The EVSA considers variables like total cost of ownership, mileage patterns, weather conditions and maintenance costs.
Geotab’s algorithm puts EV models through the same operational pattern as the ICE vehicles from the dataset period, essentially shadowing a fleet’s previous usage patterns.
Based on this data, the EVSA will reveal how many vehicles could be replaced by EVs at a lower – or the same – cost as replacing them with new non-EVs. The report will also formulate what kind of CO2 savings the company can expect.
The EVSA is brand agnostic, allowing fleets to choose to specifically focus on certain EV models they feel they would like to look at as replacements. Alternatively, they can select all that are available in the market to help them create EV choice lists.
Stevens says: “You can run the EVSA while you go and make a coffee and it will put together your own EV trial like they are actually on the road, covering the same routes and mileages and stresses.
“We can give baselines on areas like maintenance costs, but a fleet can also be more specific and input its own data to make the report even more accurate.”
Once Geotab customers have EVs on fleet, they can use the telematics functionality to track EV energy usage, charging reports, range map functionality and the ability to create custom notifications on EV data.
Stevens adds: “We want to help businesses find those diamonds in their fleet that can be replaced by EVs, backed up by supporting data based on their own operating cycles to help them make informed decisions on their electrification strategy.”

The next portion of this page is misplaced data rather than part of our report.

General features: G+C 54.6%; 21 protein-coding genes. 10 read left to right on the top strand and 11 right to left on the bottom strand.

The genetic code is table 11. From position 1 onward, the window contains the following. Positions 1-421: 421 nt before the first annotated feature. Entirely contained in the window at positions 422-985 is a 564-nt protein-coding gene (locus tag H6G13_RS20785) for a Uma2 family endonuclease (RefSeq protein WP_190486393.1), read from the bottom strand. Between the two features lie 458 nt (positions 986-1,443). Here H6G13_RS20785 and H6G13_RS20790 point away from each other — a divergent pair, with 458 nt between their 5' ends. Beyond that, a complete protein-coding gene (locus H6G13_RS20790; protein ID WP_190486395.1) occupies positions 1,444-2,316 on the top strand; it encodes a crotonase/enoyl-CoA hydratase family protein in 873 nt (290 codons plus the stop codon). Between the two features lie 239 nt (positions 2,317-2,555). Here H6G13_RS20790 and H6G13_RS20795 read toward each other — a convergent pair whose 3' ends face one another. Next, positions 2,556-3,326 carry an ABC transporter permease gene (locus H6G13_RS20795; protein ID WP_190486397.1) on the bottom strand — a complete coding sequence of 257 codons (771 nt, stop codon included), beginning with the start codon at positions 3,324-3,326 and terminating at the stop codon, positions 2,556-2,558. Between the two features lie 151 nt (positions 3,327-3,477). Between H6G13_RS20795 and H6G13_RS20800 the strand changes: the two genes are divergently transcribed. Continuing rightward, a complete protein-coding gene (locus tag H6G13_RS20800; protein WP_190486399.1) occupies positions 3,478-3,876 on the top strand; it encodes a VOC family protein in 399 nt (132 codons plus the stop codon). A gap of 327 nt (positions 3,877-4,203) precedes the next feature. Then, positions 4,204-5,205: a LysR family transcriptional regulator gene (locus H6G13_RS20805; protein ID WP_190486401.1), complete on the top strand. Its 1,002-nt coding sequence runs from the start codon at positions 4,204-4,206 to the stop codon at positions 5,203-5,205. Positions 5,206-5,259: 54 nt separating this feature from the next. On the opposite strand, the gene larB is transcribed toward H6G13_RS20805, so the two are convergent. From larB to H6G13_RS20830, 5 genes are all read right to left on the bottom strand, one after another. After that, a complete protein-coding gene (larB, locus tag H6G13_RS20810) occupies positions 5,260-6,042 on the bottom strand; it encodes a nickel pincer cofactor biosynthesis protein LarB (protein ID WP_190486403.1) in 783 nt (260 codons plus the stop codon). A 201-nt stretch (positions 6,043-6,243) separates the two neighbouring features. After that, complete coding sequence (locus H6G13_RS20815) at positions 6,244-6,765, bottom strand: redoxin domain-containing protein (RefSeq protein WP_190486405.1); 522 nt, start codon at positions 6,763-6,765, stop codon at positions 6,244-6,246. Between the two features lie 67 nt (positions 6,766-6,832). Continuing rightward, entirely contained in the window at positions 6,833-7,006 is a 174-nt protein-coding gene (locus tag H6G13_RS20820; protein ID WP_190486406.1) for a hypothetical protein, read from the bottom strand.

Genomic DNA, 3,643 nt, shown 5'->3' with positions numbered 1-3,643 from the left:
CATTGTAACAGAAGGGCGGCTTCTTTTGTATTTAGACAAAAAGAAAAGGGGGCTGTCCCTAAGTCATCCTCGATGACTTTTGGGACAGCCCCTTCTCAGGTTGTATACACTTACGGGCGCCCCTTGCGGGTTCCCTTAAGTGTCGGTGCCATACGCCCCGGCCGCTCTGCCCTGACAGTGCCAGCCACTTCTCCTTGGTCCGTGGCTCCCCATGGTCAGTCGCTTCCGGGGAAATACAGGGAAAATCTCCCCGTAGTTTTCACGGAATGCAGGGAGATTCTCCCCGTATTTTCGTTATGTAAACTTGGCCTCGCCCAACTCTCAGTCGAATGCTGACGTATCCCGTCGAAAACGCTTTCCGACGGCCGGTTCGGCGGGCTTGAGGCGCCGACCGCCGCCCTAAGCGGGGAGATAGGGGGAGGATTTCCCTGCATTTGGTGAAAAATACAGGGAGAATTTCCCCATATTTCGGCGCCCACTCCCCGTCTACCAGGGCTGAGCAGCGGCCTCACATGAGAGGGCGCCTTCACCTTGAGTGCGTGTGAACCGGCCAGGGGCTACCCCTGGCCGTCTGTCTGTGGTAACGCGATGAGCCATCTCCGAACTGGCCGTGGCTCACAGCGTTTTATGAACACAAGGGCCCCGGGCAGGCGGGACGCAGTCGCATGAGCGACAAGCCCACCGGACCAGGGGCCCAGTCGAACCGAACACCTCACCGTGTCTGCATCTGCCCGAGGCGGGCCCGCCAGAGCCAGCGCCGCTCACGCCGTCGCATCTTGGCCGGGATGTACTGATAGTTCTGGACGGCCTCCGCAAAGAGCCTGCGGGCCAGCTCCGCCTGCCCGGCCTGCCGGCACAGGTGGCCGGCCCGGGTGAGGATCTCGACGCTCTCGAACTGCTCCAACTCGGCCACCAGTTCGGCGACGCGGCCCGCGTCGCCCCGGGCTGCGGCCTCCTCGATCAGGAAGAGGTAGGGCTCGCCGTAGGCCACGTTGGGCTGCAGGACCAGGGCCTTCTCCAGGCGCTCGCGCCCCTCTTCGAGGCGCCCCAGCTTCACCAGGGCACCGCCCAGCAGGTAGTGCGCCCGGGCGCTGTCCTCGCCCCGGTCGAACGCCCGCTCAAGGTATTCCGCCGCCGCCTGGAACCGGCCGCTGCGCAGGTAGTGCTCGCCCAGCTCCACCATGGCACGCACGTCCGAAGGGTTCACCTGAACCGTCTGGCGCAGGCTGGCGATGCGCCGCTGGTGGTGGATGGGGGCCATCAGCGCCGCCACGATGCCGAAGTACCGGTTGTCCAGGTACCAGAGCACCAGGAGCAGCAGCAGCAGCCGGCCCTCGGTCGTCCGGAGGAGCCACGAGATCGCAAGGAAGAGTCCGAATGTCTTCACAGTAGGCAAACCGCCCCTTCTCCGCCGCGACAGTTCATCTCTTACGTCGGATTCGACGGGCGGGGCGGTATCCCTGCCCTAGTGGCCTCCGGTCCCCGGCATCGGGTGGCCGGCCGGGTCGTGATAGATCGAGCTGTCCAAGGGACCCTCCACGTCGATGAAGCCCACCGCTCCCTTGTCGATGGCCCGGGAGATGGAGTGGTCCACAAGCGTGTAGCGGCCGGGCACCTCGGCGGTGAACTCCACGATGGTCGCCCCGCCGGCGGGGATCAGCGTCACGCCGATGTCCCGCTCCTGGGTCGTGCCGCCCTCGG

For more information visit www.geotab.co.uk or call 0800 088 5482
Clear advice on EVs will help fleets make the right choices
Matt Stevens, vice-president of electric vehicles
Air pollution in congested urban areas is becoming a hot topic among the public and policymakers.
Transitioning all forms of transport to cleaner fuels is a pathway to making a significant difference. Vehicle fleets operating in cities are targets, and with the introduction of clean air zones across the UK, fleet managers will have to consider fuel alternatives.
While electric vehicles (EVs) provide an excellent opportunity for fleets to reduce its fuel consumption and carbon footprint, the difficulty is in establishing a business case to go electric.
We believe a data-driven approach can help ease the concerns around electrification. Telematics provides access to a rich set of data points that allow fleet managers to build intelligence, including, daily driving requirements, purchase and operational costs.
The Electric Vehicle Suitability Assessment (EVSA) tool helps fleet managers understand the changes in the cost structure and tailpipe emission reductions if they elect to buy EVs available on the market today.
Typically, EV acquisition costs are higher, but the fleet will make up the difference with operational cost savings on fuel and maintenance.
Educating business on EV technology, understanding the operational benefits and lower emission levels will guide electric fleets and improve the air quality in our cities.